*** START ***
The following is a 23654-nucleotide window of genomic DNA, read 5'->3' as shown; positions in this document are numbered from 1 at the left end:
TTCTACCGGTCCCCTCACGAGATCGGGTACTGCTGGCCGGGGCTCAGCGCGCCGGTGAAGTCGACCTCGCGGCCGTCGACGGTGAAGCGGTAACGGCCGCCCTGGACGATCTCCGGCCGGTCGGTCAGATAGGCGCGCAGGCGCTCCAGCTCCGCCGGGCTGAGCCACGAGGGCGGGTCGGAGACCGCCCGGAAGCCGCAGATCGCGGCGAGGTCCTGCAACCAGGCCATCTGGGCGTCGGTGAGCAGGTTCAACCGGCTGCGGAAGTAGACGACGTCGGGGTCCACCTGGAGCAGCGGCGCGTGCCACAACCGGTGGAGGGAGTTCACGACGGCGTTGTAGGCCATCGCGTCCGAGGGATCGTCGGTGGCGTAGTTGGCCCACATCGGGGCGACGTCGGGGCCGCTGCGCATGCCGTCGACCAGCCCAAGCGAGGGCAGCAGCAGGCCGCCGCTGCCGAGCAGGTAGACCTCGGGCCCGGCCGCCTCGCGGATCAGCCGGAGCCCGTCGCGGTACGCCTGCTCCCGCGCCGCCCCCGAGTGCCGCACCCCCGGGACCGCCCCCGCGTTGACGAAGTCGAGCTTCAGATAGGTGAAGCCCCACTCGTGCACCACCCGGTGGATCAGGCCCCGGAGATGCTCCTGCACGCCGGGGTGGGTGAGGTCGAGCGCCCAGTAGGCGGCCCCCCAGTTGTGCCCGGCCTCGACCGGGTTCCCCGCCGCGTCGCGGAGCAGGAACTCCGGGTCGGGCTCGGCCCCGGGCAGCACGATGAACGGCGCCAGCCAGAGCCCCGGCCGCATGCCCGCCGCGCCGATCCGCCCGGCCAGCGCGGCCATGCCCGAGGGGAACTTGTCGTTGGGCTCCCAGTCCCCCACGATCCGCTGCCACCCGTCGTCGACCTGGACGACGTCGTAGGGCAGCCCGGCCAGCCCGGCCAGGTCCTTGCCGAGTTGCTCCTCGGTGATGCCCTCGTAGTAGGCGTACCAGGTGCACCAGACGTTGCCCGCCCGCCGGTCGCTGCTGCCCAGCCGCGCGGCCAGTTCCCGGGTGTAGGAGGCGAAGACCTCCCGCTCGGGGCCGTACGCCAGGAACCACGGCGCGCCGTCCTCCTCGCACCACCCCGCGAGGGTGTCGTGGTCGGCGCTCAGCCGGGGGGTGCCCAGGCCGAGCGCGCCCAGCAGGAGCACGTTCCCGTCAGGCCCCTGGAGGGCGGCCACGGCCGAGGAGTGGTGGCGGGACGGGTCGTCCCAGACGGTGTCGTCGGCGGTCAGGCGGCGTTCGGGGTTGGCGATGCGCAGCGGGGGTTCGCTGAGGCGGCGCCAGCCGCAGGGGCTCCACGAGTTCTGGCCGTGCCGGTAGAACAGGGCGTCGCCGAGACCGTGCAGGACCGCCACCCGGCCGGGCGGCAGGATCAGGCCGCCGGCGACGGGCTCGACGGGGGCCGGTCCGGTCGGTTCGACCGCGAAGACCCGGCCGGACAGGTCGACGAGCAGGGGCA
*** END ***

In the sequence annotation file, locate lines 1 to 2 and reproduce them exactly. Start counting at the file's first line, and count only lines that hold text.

The following is a 23654-nucleotide window of genomic DNA, read 5'->3' as shown; positions in this document are numbered from 1 at the left end:
TTCTACCGGTCCCCTCACGAGATCGGGTACTGCTGGCCGGGGCTCAGCGCGCCGGTGAAGTCGACCTCGCGGCCGTCGACGGTGAAGCGGTAACGGCCGCCCTGGACGATCTCCGGCCGGTCGGTCAGATAGGCGCGCAGGCGCTCCAGCTCCGCCGGGCTGAGCCACGAGGGCGGGTCGGAGACCGCCCGGAAGCCGCAGATCGCGGCGAGGTCCTGCAACCAGGCCATCTGGGCGTCGGTGAGCAGGTTCAACCGGCTGCGGAAGTAGACGACGTCGGGGTCCACCTGGAGCAGCGGCGCGTGCCACAACCGGTGGAGGGAGTTCACGACGGCGTTGTAGGCCATCGCGTCCGAGGGATCGTCGGTGGCGTAGTTGGCCCACATCGGGGCGACGTCGGGGCCGCTGCGCATGCCGTCGACCAGCCCAAGCGAGGGCAGCAGCAGGCCGCCGCTGCCGAGCAGGTAGACCTCGGGCCCGGCCGCCTCGCGGATCAGCCGGAGCCCGTCGCGGTACGCCTGCTCCCGCGCCGCCCCCGAGTGCCGCACCCCCGGGACCGCCCCCGCGTTGACGAAGTCGAGCTTCAGATAGGTGAAGCCCCACTCGTGCACCACCCGGTGGATCAGGCCCCGGAGATGCTCCTGCACGCCGGGGTGGGTGAGGTCGAGCGCCCAGTAGGCGGCCCCCCAGTTGTGCCCGGCCTCGACCGGGTTCCCCGCCGCGTCGCGGAGCAGGAACTCCGGGTCGGGCTCGGCCCCGGGCAGCACGATGAACGGCGCCAGCCAGAGCCCCGGCCGCATGCCCGCCGCGCCGATCCGCCCGGCCAGCGCGGCCATGCCCGAGGGGAACTTGTCGTTGGGCTCCCAGTCCCCCACGATCCGCTGCCACCCGTCGTCGACCTGGACGACGTCGTAGGGCAGCCCGGCCAGCCCGGCCAGGTCCTTGCCGAGTTGCTCCTCGGTGATGCCCTCGTAGTAGGCGTACCAGGTGCACCAGACGTTGCCCGCCCGCCGGTCGCTGCTGCCCAGCCGCGCGGCCAGTTCCCGGGTGTAGGAGGCGAAGACCTCCCGCTCGGGGCCGTACGCCAGGAACCACGGCGCGCCGTCCTCCTCGCACCACCCCGCGAGGGTGTCGTGGTCGGCGCTCAGCCGGGGGGTGCCCAGGCCGAGCGCGCCCAGCAGGAGCACGTTCCCGTCAGGCCCCTGGAGGGCGGCCACGGCCGAGGAGTGGTGGCGGGACGGGTCGTCCCAGACGGTGTCGTCGGCGGTCAGGCGGCGTTCGGGGTTGGCGATGCGCAGCGGGGGTTCGCTGAGGCGGCGCCAGCCGCAGGGGCTCCACGAGTTCTGGCCGTGCCGGTAGAACAGGGCGTCGCCGAGACCGTGCAGGACCGCCACCCGGCCGGGCGGCAGGATCAGGCCGCCGGCGACGGGCTCGACGGGGGCCGGTCCGGTCGGTTCGACCGCGAAGACCCGGCCGGACAGGTCGACGAGCAGGGGCA